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Home / Articles / News / Interviews /  SFR Talk: A Short Way Home
Robert Seigle
Photo: Rani Molla

SFR Talk: A Short Way Home

With Robert Seigle

April 21, 2010, 12:00 am
It’s 6:30 on a Friday night and happy hours around town are winding down. SFR hops into a cab in South Capitol for a ride-along with Capital City Cab driver Robert Seigle. A former mechanical engineer who builds PCs in his spare time, Seigle has worked for Capital for eight years. He has been participating in the county’s Chauffeur and Designated Driver Program, or CADDy, since its inception June 15, 2007. The program offers reduced rates for cab fare 5:30 pm-2:30 am Friday and Saturday nights as well as selected holidays to lessen drunk driving (one or two people can go anywhere in the city for $5, three or more for $10, plus standard fare outside city limits; call 505-995-9528). Seigle says a few weeks ago he twice chauffeured Matt Damon, who was in New Mexico filming True Grit.

SFR: How many of your fares on weekend nights are CADDy rides?
RS: A lot. I would say 90 percent.

With all the driving you do, do you notice drivers with a certain state’s license plate being worse than others?
The state really doesn’t matter. I see a lot of drunk people driving around. See this one-way here? I see a lot of people going the wrong way. With the CADDy program, we’re keeping a lot of people off the road. Since its inception, who knows how many lives we’ve saved.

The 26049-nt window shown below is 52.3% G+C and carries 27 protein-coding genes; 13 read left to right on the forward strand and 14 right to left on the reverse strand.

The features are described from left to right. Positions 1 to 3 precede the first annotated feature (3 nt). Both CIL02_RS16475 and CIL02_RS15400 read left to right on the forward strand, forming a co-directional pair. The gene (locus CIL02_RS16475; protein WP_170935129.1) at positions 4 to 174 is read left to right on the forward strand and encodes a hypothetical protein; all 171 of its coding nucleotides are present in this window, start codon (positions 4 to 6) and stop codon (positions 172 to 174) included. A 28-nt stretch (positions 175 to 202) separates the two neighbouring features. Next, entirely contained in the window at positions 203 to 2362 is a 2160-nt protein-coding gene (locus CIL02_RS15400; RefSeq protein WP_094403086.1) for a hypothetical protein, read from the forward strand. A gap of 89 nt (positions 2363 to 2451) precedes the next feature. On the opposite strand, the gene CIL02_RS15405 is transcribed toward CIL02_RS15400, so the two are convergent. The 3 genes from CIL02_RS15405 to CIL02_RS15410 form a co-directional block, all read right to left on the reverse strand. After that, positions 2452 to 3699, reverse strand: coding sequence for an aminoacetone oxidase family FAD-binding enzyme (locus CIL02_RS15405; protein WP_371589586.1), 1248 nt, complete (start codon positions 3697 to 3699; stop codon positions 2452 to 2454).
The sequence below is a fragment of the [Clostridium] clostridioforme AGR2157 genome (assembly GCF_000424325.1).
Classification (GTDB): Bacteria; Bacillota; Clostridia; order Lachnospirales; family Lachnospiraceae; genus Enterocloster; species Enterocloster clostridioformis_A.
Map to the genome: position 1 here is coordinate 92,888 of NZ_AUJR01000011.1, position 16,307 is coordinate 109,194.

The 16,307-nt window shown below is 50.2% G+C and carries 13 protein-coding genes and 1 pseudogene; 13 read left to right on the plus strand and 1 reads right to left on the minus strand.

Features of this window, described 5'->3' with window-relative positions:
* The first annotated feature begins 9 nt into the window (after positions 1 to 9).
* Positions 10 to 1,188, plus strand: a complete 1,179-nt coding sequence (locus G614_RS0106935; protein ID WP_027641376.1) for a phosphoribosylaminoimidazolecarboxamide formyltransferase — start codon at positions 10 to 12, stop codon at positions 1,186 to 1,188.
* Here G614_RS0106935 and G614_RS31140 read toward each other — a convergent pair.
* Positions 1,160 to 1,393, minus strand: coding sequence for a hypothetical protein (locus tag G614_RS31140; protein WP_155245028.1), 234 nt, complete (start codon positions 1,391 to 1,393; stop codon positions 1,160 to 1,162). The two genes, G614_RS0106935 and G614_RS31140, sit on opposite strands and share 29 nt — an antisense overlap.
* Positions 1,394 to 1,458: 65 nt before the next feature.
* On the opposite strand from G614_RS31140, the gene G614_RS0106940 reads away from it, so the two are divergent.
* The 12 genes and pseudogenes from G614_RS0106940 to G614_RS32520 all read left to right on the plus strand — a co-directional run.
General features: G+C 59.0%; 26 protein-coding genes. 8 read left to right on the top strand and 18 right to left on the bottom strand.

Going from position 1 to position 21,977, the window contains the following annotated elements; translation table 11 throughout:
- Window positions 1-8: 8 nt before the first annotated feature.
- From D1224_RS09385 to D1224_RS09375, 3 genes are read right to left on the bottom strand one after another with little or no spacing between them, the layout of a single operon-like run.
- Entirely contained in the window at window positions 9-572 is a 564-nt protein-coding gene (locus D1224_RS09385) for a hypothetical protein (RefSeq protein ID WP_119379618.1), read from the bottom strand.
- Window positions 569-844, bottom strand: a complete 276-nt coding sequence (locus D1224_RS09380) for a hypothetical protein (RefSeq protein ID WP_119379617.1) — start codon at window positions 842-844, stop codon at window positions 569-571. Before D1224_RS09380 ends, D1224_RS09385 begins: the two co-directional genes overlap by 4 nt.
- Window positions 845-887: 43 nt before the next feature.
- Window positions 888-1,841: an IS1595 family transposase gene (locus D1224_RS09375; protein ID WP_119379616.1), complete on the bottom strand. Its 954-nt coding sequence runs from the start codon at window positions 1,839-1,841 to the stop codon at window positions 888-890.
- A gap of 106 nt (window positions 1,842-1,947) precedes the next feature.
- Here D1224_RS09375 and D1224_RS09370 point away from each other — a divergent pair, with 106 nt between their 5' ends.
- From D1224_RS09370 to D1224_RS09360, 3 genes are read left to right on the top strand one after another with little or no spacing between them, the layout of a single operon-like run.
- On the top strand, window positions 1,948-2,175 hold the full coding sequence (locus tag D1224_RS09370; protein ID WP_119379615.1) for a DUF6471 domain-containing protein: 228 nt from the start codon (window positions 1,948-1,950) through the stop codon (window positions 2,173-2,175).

Is there a major spot where you pick up people for CADDy rides?
The corner of W. San Francisco and Galisteo streets, where there are three bars: Matador, Milagro and Evangelo’s. You know it?

Yes, very well.
That’s a good place to wait and pick up people.

Anything crazy ever happen?
[Sideways look] I don’t really want to go there. It gets a little intense on Friday and Saturday nights, especially downtown in that one spot.

Do you ever use CADDy?
I’m always working Fridays and Saturdays, so I never have a chance to use it.

How do you think New Mexico could solve its drunk driving problem?
I don’t know if there’s a solution. You can’t close the bars, can’t keep people from drinking. I’d say more education. It’s a habit people get accustomed to, getting drunk and getting into their cars. They need to be made aware it’s lethal.

Driving so many drunk people home with the CADDy program, do you get skimped on tips?
It’s fifty-fifty. Some take advantage of it and don’t take care of the drivers. Others appreciate the
program and the company and the county, and absolutely compensate the driver for it.

[We pull up to The Lodge and a couple visiting from Texas and heading to the Bull Ring gets in. They’ve been drinking. Seigle tells them about the CADDy program and asks if they are interested
in participating; their ride will be approximately half price.]

Texan Man: I love it. As long as it’s legit, that’s all I care about. [Looks at this reporter’s notes] What language are you writing in?

English. [To Seigle:] Do you always tell your riders about the program?
Yes. I tell them because I think I’m doing a public service. Either that or they’re gonna drive their cars drunk.

 

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